Growing Up With Technology: Young Children Learning in a Digital World

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Taylor & Francis, Dec 7, 2009 - Education - 180 pages
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Growing Up with Technology explores the role of technology in the everyday lives of three- and four-year-old children, presenting the implications for the children’s continuing learning and development.

Children are growing up in a world where the internet, mobile phones and other forms of digital interaction are features of daily life. The authors have carefully observed children’s experiences at home and analysed the perspectives of parents, practitioners and the children themselves. This has enabled them to provide a nuanced account of the different ways in which technology can support or inhibit learning.

Drawing on evidence from their research, the authors bring a fresh approach to these debates, based on establishing relationships with children, families and educators to get insights into practices, values and attitudes.

A number of key questions are considered, including:

  • Which technologies do young children encounter at home and preschool?
  • What kind of learning takes place in these encounters?
  • How can parents and practitioners support this learning?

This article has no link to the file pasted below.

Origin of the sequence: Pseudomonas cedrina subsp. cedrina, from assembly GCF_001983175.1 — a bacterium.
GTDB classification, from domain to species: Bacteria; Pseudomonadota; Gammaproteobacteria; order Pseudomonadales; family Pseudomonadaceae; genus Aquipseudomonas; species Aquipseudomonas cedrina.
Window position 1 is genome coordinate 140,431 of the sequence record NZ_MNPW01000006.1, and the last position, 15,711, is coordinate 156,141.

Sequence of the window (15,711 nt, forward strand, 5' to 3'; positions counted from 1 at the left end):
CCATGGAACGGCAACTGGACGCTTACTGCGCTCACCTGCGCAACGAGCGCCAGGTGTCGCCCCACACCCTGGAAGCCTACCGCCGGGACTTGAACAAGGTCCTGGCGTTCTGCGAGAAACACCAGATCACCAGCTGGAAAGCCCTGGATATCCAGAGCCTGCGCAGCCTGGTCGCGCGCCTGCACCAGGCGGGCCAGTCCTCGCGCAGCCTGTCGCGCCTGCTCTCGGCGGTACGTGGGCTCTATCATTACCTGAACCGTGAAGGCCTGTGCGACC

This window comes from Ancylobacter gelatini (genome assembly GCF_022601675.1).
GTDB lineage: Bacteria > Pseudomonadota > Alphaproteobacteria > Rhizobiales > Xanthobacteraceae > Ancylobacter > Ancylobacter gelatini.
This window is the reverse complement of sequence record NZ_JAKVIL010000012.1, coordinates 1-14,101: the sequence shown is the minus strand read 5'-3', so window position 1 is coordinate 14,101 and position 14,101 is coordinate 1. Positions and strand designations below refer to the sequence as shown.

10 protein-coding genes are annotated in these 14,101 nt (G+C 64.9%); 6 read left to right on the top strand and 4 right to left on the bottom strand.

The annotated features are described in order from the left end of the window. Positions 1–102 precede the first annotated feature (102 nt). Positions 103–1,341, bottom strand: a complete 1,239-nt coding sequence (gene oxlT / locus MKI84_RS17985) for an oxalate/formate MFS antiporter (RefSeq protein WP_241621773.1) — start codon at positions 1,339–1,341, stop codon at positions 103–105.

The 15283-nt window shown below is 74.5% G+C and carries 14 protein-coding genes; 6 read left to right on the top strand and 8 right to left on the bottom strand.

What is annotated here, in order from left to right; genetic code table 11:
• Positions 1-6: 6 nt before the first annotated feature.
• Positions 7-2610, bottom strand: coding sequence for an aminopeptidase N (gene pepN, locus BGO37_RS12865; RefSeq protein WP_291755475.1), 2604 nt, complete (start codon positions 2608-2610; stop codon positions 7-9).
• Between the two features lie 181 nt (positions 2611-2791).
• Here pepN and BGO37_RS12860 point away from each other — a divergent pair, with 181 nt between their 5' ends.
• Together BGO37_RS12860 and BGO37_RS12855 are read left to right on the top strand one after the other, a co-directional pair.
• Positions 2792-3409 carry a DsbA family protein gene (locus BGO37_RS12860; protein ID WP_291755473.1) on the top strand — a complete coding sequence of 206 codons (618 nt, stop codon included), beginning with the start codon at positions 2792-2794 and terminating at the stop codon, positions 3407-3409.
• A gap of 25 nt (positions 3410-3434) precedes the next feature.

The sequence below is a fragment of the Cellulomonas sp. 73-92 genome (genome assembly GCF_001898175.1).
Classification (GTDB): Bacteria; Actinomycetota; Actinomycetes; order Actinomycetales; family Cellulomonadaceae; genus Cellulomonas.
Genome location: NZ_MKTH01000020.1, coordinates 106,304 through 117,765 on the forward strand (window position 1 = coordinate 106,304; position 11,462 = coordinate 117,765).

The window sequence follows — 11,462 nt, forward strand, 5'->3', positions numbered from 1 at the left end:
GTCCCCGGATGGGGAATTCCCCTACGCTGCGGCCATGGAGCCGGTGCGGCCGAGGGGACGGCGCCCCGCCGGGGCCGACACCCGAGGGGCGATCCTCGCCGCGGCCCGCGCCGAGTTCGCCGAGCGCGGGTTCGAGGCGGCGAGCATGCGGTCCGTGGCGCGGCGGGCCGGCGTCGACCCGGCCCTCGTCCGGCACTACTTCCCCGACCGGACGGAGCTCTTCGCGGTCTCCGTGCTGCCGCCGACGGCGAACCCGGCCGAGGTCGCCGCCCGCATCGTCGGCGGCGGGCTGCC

• Are some children disadvantaged when it comes to learning with technology?

Growing Up with Technology is strongly grounded in a series of research projects, providing new ways of thinking about how children’s learning with technology can be supported. It will be of great interest to undergraduate and postgraduate students on a range of courses including childhood studies, and those with a particular interest in the use of technology in education. Parents, practitioners and researchers will also find this a fascinating and informative read.

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About the author (2009)

Lydia Plowman is Professor of Education and Christine Stephen is Research Fellow, both at the Stirling Institute of Education, University of Stirling. Joanna McPake is Vice-Dean for Knowledge Exchange, Faculty of Education, University of Strathclyde.

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